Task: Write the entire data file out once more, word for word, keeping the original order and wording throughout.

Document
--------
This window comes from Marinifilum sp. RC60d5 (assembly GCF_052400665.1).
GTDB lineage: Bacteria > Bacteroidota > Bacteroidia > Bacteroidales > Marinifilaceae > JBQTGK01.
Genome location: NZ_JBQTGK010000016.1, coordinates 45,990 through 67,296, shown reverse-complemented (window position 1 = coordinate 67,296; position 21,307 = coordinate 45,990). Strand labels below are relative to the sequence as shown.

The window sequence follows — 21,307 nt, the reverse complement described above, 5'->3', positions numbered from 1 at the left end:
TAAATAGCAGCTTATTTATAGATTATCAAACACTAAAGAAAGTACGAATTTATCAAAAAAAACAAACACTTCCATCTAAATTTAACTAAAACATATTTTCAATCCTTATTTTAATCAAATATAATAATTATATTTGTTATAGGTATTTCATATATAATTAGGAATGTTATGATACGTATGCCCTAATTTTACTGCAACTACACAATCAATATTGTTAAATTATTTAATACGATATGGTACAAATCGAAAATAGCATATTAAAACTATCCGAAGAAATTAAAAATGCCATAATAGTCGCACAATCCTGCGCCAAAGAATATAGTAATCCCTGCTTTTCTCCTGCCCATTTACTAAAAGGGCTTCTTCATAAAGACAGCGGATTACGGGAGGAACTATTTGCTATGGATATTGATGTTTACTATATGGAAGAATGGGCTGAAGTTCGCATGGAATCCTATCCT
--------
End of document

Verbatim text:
This window comes from Marinifilum sp. RC60d5 (assembly GCF_052400665.1).
GTDB lineage: Bacteria > Bacteroidota > Bacteroidia > Bacteroidales > Marinifilaceae > JBQTGK01.
Genome location: NZ_JBQTGK010000016.1, coordinates 45,990 through 67,296, shown reverse-complemented (window position 1 = coordinate 67,296; position 21,307 = coordinate 45,990). Strand labels below are relative to the sequence as shown.

The window sequence follows — 21,307 nt, the reverse complement described above, 5'->3', positions numbered from 1 at the left end:
TAAATAGCAGCTTATTTATAGATTATCAAACACTAAAGAAAGTACGAATTTATCAAAAAAAACAAACACTTCCATCTAAATTTAACTAAAACATATTTTCAATCCTTATTTTAATCAAATATAATAATTATATTTGTTATAGGTATTTCATATATAATTAGGAATGTTATGATACGTATGCCCTAATTTTACTGCAACTACACAATCAATATTGTTAAATTATTTAATACGATATGGTACAAATCGAAAATAGCATATTAAAACTATCCGAAGAAATTAAAAATGCCATAATAGTCGCACAATCCTGCGCCAAAGAATATAGTAATCCCTGCTTTTCTCCTGCCCATTTACTAAAAGGGCTTCTTCATAAAGACAGCGGATTACGGGAGGAACTATTTGCTATGGATATTGATGTTTACTATATGGAAGAATGGGCTGAAGTTCGCATGGAATCCTATCCT